The war on Gaza: Western Media’s misrepresentation of Palestine and Palestinians

Ramzy Baroud
Ramzy Baroud
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Western media’s relationship with the subject of Palestine and Israel, and the ongoing turmoil, violence and seemingly perpetual conflict, has been marred by inaccuracies, strange perceptions and incongruities.

It is true that the verdict on Western media’s success or failures in conveying an accurate account of the situation in Palestine and Israel is, ultimately, subjective. Even Israelis who support the occupation of Palestine and the rightwing policies of their government often complain of media bias.

However, we can say with certainty that Western corporate mainstream media is failing, not because of the pro-Israel attitude held by most Americans – and to a lesser degree of Europeans – but because of their sheer ignorance of the uncontested facts thereof.

For example, an IRmep poll fielded by Google Consumer Surveys, concluded two years ago that majority of Americans are under the misconception that Palestinians occupy Israeli land, instead of the other way around.

This devastating lack of knowledge, considering the amount of time spent discussing Israel on US television channels and in newspapers, is indicative of a horrific failure. It has created the kind of intellectual vacuum that allowed such twisted ideas as ‘Palestinian mothers hate their children’ to perpetuate for far too long.

Alas, the above line was in fact a media staple in major American TV networks during the Second Palestinian Intifada between 2000-2005. Such dark judgement was not founded in any rational claim to support it, but on Zionist ideals of the past.

The idea originated in a statement attributed to Israeli Prime Minister, Golda Meir, who allegedly said that “Peace will come when the Arabs will love their children more than they hate us.” Regardless of the authenticity of the statement, many of Israel’s supporters have indeed eternalized the notion and perpetuated its racist undertone ever since.

Unfair media coverage is not fueled by the simplistic notion of “clever Israel, imprudent Arabs”. Western media is actively involved in shielding Israel and enhancing its diminishing brand, while painstakingly demolishing the image of Israel’s enemies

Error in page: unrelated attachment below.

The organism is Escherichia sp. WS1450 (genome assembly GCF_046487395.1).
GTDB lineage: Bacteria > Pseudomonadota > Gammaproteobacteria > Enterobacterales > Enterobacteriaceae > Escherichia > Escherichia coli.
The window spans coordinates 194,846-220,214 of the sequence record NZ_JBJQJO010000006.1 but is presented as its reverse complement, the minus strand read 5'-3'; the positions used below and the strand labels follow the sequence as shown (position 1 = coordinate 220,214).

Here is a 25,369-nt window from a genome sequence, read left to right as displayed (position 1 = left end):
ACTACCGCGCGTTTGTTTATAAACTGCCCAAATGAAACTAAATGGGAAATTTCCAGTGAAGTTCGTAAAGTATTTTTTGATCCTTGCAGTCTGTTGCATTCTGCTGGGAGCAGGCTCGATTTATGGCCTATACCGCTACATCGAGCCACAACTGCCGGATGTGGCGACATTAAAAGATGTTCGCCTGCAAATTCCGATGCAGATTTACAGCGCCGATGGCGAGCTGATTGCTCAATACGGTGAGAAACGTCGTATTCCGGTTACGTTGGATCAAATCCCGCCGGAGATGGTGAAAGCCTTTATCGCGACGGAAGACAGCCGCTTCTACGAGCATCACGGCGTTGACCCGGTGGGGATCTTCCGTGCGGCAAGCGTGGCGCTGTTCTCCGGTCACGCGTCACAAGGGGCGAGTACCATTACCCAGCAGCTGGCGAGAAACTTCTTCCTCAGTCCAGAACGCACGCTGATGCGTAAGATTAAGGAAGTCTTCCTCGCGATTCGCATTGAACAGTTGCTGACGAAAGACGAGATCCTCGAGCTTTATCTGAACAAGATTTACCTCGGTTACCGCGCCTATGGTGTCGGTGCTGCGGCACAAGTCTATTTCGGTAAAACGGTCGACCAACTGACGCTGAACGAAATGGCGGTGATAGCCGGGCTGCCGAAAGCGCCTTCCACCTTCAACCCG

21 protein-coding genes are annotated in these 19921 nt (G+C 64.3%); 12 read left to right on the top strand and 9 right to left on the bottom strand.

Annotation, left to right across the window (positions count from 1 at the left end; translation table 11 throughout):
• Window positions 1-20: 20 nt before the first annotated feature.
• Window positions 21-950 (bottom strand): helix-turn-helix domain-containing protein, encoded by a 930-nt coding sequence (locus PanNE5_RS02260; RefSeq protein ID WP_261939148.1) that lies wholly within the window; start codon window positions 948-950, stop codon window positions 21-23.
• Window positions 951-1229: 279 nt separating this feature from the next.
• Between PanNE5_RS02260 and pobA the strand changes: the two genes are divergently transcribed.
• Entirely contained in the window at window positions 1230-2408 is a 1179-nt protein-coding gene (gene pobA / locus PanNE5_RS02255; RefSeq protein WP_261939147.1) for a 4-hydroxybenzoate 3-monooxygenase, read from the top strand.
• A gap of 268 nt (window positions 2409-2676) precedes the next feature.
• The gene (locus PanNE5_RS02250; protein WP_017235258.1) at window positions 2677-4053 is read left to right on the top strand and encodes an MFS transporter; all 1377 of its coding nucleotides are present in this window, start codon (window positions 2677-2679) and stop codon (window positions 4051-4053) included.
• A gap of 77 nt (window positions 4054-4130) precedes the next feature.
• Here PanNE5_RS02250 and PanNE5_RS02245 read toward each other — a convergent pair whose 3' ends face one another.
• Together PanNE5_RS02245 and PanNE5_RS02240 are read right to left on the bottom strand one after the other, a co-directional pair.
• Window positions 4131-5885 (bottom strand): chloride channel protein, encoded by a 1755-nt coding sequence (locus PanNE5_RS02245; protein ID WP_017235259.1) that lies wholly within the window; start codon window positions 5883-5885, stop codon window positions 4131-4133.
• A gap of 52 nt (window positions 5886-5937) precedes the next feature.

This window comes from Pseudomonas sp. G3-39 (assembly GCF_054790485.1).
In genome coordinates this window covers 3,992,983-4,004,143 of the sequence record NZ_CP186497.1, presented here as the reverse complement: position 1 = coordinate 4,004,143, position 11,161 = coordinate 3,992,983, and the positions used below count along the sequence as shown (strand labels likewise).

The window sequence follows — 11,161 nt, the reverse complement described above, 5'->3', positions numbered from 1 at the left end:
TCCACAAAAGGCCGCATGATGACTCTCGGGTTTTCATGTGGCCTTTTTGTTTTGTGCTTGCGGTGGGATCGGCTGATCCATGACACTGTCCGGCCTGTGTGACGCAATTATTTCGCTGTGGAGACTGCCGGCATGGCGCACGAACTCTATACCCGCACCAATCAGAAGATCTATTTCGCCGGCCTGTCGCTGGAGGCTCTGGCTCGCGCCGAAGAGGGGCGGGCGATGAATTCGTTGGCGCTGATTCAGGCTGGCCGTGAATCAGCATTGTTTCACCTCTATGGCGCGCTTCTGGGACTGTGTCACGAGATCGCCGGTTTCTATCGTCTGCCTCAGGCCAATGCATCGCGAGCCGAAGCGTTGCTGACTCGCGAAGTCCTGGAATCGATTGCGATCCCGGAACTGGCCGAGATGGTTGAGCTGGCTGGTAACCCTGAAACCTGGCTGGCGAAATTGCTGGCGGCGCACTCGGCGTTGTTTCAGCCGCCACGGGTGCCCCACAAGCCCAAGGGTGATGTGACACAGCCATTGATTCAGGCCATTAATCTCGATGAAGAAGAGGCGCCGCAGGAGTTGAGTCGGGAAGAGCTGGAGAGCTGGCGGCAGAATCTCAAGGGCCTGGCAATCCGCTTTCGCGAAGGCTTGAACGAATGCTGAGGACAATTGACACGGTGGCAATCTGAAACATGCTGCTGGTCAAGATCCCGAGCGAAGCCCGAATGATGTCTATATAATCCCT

Ramzy Baroud

Moral crisis

The moral crisis is compounded when US media uses such heinous logic as a point of departure in the way they frame their understanding, and subsequently their readers’ perceptions of the unlawful Israeli occupation of Palestine,’ and of the brutal ethnic cleansing of the Palestinian people which began 70 years ago and has continued to date.

But can all of this be archived under the one-size-fits-all’ notion of ‘media bias’?

Hardly. The term ‘media bias’ does not do justice to the western corporate media’s relationship with Israel and Palestine. The relationship is, indeed, far more profound than mere partiality. It is not ignorance, either. It is a calculated and long-term campaign, aimed at guarding Israel and demonizing Palestinians.

The current biased coverage of Gaza’s popular protests indicates that the media’s position aims at suppressing the truth on Palestine, at any cost and by any means.

Political symbiosis, cultural affinity, Hollywood, and the far-reaching influence of pro-Israel and Zionist groups within the political and media circles, are some of the explanations many of us have offered as to why Israel is often viewed with sympathetic eyes, and Palestinians and Arabs condemned.

But such explanations should hardly suffice. Nowadays, there are numerous media outlets that are trying to offset some of the imbalance, many of them emanating from the Middle East, but also other parts of the world. Palestinian and Arab journalists, intellectuals and cultural representatives are more present on a global stage than ever before and are more than capable of facing off, if not defeating, the pro-Israeli media discourse.